Let Ω be a non-empty set and F be a field of subsets (i.e., set of subsets closed under finite unions and complements). A Popper function on F is a real-valued function P defined for pairs of members of F such that:
- if P(Ω−Y|Y)<1, then P(−|Y) is a finitely additive probability on F
- if P(X|Y)=P(Y|X)=1, then P(Z|X)=P(Z|Y).
On the other hand, a comparative probability function on F (Paul Bartha has talked about things like this) is a function from pairs of members of F to [0,∞] such that:
- C(X,Y)C(Y,Z)=C(X,Z) provided the left-hand side is defined (0 times ∞ and ∞ times zero are the undefined cases)
- C(−,Y) is a finitely-additive measure if Y is non-empty.
Alan Hajek, I think, has suggested that one can define a comparative probability function in terms of a Popper function. We can do it as follows. If P is a normal Popper function, then let CP(X,Y)=P(X|X∪Y)/P(Y|X∪Y). And given a comparative probability function, we can define a normal Popper function by PC(X|Y)=CP(X∩Y|Y).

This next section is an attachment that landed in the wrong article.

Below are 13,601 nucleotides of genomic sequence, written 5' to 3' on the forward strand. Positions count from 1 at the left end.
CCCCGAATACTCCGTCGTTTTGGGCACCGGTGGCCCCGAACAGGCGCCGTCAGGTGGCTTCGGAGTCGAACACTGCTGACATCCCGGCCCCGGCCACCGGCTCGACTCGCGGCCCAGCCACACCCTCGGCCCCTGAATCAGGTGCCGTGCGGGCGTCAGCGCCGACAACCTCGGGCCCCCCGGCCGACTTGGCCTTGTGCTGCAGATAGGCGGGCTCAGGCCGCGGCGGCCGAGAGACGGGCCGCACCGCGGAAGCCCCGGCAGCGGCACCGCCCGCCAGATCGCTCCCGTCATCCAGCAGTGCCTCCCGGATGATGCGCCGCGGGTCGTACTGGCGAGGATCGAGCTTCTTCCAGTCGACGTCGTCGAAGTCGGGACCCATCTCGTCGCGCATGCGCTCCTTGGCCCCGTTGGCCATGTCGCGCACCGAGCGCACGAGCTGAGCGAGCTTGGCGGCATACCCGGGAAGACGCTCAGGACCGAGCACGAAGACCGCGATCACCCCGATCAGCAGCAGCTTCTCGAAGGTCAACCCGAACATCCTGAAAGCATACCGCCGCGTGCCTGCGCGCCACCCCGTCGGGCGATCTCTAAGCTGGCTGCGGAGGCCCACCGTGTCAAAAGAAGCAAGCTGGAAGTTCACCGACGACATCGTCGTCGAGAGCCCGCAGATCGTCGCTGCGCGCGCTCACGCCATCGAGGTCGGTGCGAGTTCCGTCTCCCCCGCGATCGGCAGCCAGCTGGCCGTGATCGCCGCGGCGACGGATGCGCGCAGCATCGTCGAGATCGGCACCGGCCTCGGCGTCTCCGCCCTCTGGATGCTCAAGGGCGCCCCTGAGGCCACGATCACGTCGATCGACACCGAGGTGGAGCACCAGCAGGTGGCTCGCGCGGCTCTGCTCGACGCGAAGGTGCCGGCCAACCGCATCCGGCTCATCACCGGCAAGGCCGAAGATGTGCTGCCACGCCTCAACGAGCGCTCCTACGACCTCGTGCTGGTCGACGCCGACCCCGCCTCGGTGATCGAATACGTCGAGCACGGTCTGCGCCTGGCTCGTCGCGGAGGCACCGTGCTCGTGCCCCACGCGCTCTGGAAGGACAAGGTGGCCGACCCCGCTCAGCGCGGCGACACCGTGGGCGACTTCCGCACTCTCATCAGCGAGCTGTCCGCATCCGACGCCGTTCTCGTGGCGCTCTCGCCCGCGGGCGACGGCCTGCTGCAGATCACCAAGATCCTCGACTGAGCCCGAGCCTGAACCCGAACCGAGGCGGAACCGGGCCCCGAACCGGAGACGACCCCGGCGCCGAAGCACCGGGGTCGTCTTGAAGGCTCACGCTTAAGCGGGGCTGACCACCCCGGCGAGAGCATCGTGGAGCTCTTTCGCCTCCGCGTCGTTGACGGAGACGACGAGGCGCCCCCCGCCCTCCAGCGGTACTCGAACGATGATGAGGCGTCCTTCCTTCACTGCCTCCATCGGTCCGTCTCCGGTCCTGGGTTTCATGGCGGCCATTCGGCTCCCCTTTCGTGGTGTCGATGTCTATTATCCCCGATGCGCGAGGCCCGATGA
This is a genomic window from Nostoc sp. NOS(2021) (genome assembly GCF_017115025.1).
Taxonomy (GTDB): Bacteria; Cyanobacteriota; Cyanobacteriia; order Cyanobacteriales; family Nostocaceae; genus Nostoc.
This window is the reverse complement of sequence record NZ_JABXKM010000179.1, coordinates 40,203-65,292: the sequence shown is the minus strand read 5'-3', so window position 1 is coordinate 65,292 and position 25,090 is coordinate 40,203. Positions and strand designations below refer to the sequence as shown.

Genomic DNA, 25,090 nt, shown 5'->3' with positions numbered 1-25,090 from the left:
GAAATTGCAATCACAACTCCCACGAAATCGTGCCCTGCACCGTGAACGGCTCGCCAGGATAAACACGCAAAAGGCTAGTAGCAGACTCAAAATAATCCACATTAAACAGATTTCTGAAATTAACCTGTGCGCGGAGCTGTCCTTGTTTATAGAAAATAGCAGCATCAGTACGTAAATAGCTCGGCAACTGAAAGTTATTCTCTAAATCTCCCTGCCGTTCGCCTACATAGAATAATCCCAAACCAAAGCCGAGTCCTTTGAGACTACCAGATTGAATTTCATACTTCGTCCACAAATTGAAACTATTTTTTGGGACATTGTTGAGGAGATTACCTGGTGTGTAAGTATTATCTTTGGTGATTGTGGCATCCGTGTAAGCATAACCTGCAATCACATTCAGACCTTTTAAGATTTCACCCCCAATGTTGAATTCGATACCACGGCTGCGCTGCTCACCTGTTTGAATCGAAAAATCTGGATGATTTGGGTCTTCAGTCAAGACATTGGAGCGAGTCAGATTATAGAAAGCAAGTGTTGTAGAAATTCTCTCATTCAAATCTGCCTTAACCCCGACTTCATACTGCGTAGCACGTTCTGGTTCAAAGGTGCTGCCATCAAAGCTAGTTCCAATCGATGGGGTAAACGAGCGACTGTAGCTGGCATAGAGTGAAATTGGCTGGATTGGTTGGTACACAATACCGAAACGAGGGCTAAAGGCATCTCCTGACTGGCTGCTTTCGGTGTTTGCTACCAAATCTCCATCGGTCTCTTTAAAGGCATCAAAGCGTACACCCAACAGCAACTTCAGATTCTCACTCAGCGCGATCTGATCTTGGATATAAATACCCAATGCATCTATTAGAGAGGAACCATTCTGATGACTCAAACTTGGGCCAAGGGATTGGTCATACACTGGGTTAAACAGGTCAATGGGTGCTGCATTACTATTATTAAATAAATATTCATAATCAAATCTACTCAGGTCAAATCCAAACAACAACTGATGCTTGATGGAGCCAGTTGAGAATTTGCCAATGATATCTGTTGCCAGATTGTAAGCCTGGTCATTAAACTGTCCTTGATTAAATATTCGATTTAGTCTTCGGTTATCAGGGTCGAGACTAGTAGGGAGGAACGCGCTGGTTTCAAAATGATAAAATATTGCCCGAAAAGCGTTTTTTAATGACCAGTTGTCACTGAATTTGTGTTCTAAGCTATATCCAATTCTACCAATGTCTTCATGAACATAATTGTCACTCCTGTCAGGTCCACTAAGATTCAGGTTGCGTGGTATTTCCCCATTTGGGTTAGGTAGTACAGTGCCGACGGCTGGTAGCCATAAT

I haven't written out the details, but it looks like we then have:
Proposition. If P is a normal Popper function, then CP is a comparative probability function, and if C is a comparative probability function, then PC is a normal Popper function. Moreover, if P is a normal Popper function and C=CP, then PC=P, while if C is a comparative probability function and P=PC, then CP=C.
Thus, there is a nice one-to-one correspondence between comparative probabilities and normal Popper functions.
Personally, I find comparative probabilities to be easier to prove theorems about than Popper functions, because I find (6) much easier to remember than (3).